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Collection The Moldenhauer Archives - The Rosaleen Moldenhauer Memorial

George Frideric Handel's 1749 Letter to Charles Jennens

A good deal of twentieth-century musical research about George Frideric Handel's great contemporary Johann Sebastian Bach has been occupied with the search for the "Bach organ." Since Bach's some 250 surviving compositions for organ are central to that instrument's repertory, modern performers and organ builders have been anxious to find out what sort of organ Bach preferred for his music. This is particularly crucial to the art of "registration," all the more so since Bach left few directions about choices of stops or changes of keyboard in his scores. About a third of the essays in the recent book J.S. Bach as Organist[1] are devoted to the interrelated areas of organs known and played by Bach, their survival and restoration, and questions of registration.

Had Handel remained in his native Germany with a career centered, like Bach's, in the organ loft, similar questions would have been more critical in Handel research. The principal role played by the organ in Handel's music came in his adopted Great Britain, where his introduction of the oratorio required the presence of an organ as a support for the choral sound. As Newburgh Hamilton put it in the preface to his word-book for Handel's oratorio Samson, Handel "so happily introduc'd here Oratorios, a musical Drama, whose Subject must be Scriptural, and in which the Solemnity of Church-Musick is agreeably united with the most pleasing Airs of the Stage."[2] The solemn sound of church music consisted of that peculiarly English choral sound combining a choir of boy sopranos, countertenors (male altos), tenors, and basses, with the support of an organ. Handel hired his choral singers from the professional London church musicians active at the Chapel Royal, Westminster Abbey, and St. Paul's Cathedral, and the organ support to which they were accustomed came along as part and parcel of "the Solemnity of Church-Musick." With Handel presiding at the organ--or at times from a combined harpsichord and organ controlled from one keyboard[3]--it was natural that he would improvise on the organ, a time-honored part of the organist's art.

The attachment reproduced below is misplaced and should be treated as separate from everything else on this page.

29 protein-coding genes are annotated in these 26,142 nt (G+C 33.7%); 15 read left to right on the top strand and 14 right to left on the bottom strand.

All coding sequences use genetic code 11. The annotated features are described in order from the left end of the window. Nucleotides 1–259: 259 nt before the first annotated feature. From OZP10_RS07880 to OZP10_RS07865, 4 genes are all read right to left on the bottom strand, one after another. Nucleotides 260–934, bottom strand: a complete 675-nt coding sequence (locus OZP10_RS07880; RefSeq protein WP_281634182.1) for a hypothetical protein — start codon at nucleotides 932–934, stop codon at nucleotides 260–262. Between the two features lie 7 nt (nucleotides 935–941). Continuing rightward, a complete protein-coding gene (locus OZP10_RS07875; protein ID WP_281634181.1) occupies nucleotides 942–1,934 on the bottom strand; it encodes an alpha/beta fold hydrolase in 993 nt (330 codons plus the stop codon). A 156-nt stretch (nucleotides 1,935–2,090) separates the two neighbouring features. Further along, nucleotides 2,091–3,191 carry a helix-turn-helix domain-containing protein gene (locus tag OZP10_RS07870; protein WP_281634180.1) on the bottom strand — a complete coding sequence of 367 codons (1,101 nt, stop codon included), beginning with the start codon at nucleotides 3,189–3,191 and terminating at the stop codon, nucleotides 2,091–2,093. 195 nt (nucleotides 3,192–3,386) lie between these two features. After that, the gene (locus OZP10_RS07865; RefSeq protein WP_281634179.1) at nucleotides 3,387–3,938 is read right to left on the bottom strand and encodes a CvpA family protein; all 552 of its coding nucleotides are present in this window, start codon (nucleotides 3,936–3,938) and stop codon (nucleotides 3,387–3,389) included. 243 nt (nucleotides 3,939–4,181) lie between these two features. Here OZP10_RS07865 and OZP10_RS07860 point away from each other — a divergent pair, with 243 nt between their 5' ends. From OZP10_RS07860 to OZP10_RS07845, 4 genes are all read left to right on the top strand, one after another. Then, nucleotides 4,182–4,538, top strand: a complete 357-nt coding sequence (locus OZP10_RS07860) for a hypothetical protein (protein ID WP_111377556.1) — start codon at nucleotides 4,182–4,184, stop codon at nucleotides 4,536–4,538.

The historian Charles Burney cites two musicians--Michael Christian Festing and Thomas Augustine Arne--who heard Handel improvise during a performance of the oratorio Athalia in Oxford in 1733: they "both assured me, that neither themselves, nor anyone else of their acquaintance, had ever before heard such extempore, or such premeditated playing, on that or any other instrument."[4] The other great eighteenth-century British music historian, John Hawkins, says that Handel's practice was "to introduce [an organ concerto] with a voluntary movement on the Diapasons, which stole on the ear in a slow and solemn progression."[5] Following the practice of British organists, Handel drew the two Diapason stops--Open Diapason and Stopped Diapason--as the foundation of organ sound, improvising on this combination before he played the concerto itself, often registered as "full organ," i.e., all of the stops of the one-manual organ at his disposal.[6] Burney also mentions the improvisation of movements within the concertos, "an extempore fugue, a diapason-piece, or an adagio."[7] After the publication of complete four-movement organ concertos as Opus 4 in 1738, Handel's later concertos invariably called for improvised movements, and even improvised continuations of the solo organ part within a movement. (These concertos were posthumously published as his "Opus 7.")

Letter from George Frideric Handel to Charles Jennens, 30 Sept. 1749

Thus Handel's acclaimed improvisations had led him to create the genre of organ concerto in order to combine his art as a keyboard virtuoso with the orchestra present in the London theaters. These works were heard in the intervals between the acts of the oratorios or sometimes integrated with them.[8] Handel created the organ concerto in London much as Bach was inventing the harpsichord concerto about the same time in Leipzig, at first transcribing preexistent music for the new combination and then later writing original keyboard concertos.

The search for the sort of organ which Handel used in Britain reveals few surviving instruments which he played. The organ he used for his oratorio performances at the Theatre Royal, Covent Garden--donated to the theater at his death--perished in a building fire in 1808.[9] Its specification was the same as what he recommended in the letter to Charles Jennens, though it had a trumpet stop rather than a flute. The organ Handel left to the Foundling Hospital Chapel was replaced shortly after his death, and the surviving keyboard from this latter organ was never touched by Handel, despite frequent claims to the contrary.[10] Likewise many instruments surviving nowadays at stately homes Handel visited rarely turn out to be instruments he actually played. Bach often assumed the role of consultant to advise on changes or restorations of organs or to test new instruments. Handel did the same on a lesser scale, and his letter to Charles Jennens gives us a picture of Handel the consultant, recommending the specification of an organ to an avid devotee of his music. Fortunately not only does the letter survive, but so does the organ built to Handel's design, little altered except for a controversial retuning about forty years ago.